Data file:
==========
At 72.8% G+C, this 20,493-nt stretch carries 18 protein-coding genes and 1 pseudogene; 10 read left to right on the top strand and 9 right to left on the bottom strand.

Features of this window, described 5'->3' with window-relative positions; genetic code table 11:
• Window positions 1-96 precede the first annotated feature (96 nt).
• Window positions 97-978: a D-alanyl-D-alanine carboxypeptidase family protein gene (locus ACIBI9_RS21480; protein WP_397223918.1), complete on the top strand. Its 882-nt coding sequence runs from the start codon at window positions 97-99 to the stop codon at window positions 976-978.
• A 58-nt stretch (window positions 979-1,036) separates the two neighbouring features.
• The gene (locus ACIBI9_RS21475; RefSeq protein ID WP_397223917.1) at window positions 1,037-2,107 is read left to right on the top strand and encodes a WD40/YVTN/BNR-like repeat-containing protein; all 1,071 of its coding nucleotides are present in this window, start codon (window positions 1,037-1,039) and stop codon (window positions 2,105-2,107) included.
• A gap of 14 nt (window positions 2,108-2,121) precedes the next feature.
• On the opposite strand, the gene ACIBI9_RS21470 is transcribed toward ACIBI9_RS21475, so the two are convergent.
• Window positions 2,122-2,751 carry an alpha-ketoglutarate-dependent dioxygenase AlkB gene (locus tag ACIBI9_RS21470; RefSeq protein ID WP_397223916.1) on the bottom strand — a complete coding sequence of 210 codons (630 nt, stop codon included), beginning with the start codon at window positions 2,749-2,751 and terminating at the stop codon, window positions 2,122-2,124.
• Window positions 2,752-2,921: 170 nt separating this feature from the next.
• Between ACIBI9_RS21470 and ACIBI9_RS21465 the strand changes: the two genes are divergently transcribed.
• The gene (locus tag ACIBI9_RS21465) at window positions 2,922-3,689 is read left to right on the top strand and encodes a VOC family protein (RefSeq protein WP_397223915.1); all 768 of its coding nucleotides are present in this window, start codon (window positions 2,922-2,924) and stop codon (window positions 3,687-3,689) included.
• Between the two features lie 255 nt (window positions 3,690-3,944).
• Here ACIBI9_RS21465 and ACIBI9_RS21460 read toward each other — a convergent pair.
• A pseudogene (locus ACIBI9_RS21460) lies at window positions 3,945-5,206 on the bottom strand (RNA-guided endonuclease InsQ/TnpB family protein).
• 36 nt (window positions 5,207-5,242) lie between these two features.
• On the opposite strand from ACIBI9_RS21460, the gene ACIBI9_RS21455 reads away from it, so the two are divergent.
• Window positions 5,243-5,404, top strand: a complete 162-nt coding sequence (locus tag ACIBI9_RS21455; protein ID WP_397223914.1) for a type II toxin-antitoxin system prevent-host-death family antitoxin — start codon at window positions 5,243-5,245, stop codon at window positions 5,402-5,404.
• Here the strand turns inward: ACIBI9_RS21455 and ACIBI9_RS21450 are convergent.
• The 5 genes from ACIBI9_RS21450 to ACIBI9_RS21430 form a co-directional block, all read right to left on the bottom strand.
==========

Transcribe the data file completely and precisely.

At 72.8% G+C, this 20,493-nt stretch carries 18 protein-coding genes and 1 pseudogene; 10 read left to right on the top strand and 9 right to left on the bottom strand.

Features of this window, described 5'->3' with window-relative positions; genetic code table 11:
• Window positions 1-96 precede the first annotated feature (96 nt).
• Window positions 97-978: a D-alanyl-D-alanine carboxypeptidase family protein gene (locus ACIBI9_RS21480; protein WP_397223918.1), complete on the top strand. Its 882-nt coding sequence runs from the start codon at window positions 97-99 to the stop codon at window positions 976-978.
• A 58-nt stretch (window positions 979-1,036) separates the two neighbouring features.
• The gene (locus ACIBI9_RS21475; RefSeq protein ID WP_397223917.1) at window positions 1,037-2,107 is read left to right on the top strand and encodes a WD40/YVTN/BNR-like repeat-containing protein; all 1,071 of its coding nucleotides are present in this window, start codon (window positions 1,037-1,039) and stop codon (window positions 2,105-2,107) included.
• A gap of 14 nt (window positions 2,108-2,121) precedes the next feature.
• On the opposite strand, the gene ACIBI9_RS21470 is transcribed toward ACIBI9_RS21475, so the two are convergent.
• Window positions 2,122-2,751 carry an alpha-ketoglutarate-dependent dioxygenase AlkB gene (locus tag ACIBI9_RS21470; RefSeq protein ID WP_397223916.1) on the bottom strand — a complete coding sequence of 210 codons (630 nt, stop codon included), beginning with the start codon at window positions 2,749-2,751 and terminating at the stop codon, window positions 2,122-2,124.
• Window positions 2,752-2,921: 170 nt separating this feature from the next.
• Between ACIBI9_RS21470 and ACIBI9_RS21465 the strand changes: the two genes are divergently transcribed.
• The gene (locus tag ACIBI9_RS21465) at window positions 2,922-3,689 is read left to right on the top strand and encodes a VOC family protein (RefSeq protein WP_397223915.1); all 768 of its coding nucleotides are present in this window, start codon (window positions 2,922-2,924) and stop codon (window positions 3,687-3,689) included.
• Between the two features lie 255 nt (window positions 3,690-3,944).
• Here ACIBI9_RS21465 and ACIBI9_RS21460 read toward each other — a convergent pair.
• A pseudogene (locus ACIBI9_RS21460) lies at window positions 3,945-5,206 on the bottom strand (RNA-guided endonuclease InsQ/TnpB family protein).
• 36 nt (window positions 5,207-5,242) lie between these two features.
• On the opposite strand from ACIBI9_RS21460, the gene ACIBI9_RS21455 reads away from it, so the two are divergent.
• Window positions 5,243-5,404, top strand: a complete 162-nt coding sequence (locus tag ACIBI9_RS21455; protein ID WP_397223914.1) for a type II toxin-antitoxin system prevent-host-death family antitoxin — start codon at window positions 5,243-5,245, stop codon at window positions 5,402-5,404.
• Here the strand turns inward: ACIBI9_RS21455 and ACIBI9_RS21450 are convergent.
• The 5 genes from ACIBI9_RS21450 to ACIBI9_RS21430 form a co-directional block, all read right to left on the bottom strand.